The term “Eczema” refer to the group of medical conditions that cause the skin to become inflamed or irritated. The most common type of eczema is known as atopic dermatitis, or atopic eczema.
An estimated 10% to 20% of infants and about 3% of adults and children in the U.S are afflicted with eczema. Infants that develop eczema usually outgrow the condition by ten years of age. However, some individuals continue to be symptomatic throughout life.
Eczema causes itch that might be experienced globally all over the body.
Affected areas usually appear very dry, thickened, or scaly. In fair-skinned people, these areas may initially appear reddish and then turn brownish in colour. Among darker-skinned people, eczema can affect pigmentation, making the affected areas lighter or darker.
In infants, the itchy rash can produce an oozing, crusting condition that often erupts on the face and scalp, though eczematous patches may appear anywhere.
Causes of eczema are unknown, but it’s believed to be an overreaction of the immune system to an irritant.
Families and bloodlines that are genetically prone to allergies have a predisposition to develop eczema.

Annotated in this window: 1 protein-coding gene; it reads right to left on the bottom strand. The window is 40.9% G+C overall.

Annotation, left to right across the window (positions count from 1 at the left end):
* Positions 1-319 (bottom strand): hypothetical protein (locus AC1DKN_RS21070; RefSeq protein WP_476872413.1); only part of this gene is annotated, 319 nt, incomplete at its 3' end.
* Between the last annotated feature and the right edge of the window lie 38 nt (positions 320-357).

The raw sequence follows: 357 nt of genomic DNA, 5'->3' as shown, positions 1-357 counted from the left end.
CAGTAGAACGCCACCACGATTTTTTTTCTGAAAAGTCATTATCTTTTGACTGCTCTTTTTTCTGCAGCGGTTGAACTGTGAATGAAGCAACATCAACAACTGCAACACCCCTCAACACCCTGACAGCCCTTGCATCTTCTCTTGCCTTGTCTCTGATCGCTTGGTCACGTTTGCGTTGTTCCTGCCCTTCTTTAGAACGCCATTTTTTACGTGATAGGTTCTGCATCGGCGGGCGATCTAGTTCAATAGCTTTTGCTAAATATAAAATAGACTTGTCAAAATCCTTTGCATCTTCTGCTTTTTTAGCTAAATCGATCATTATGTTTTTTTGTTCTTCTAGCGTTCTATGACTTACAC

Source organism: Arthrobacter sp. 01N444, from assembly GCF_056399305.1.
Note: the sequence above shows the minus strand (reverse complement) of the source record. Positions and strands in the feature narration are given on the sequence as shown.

In some patients, eczema arises only on exposure to the irritative substance. These can include household products like soaps and detergents, animal dander, and other common industrial products.
Stress has been implicated in making existing eczema worse.
Diagnosis is clinical and made by the bedside. There are no specific tests for “eczema” though tests for substance allergies are available.
Treatment aims to control the symptoms of itching and prevent infections. Moisturizing creams and lotions are recommended and these should be applied after bathing while the skin is still damp. Cold compresses can also be used to relieve itching.
Medicinal products like hydrocortisone 15 creams and other prescription creams available from your doctor can help control the inflammation. If an infection sets in, your doctor might prescribe antibiotics.
For further symptom control, antihistamines are sometimes prescribed. Other more advanced forms of treatment include phototherapy with UV radiation and use of cyclosporin for very severe cases.
The following will help prevent outbreaks of eczema:
- Frequent moisturization of skin.
- Avoidance of sudden temperature and humidity change.
- Avoidance of sweating or overheating.
- Reduction of stress.
- Avoidance of scratchy materials such as wool.
- Avoidance of harsh soaps, detergents, and solvents.
- Avoidance of any known foods that cause outbreaks.
Active and conscious preventive efforts can help to reduce eczema occurrence.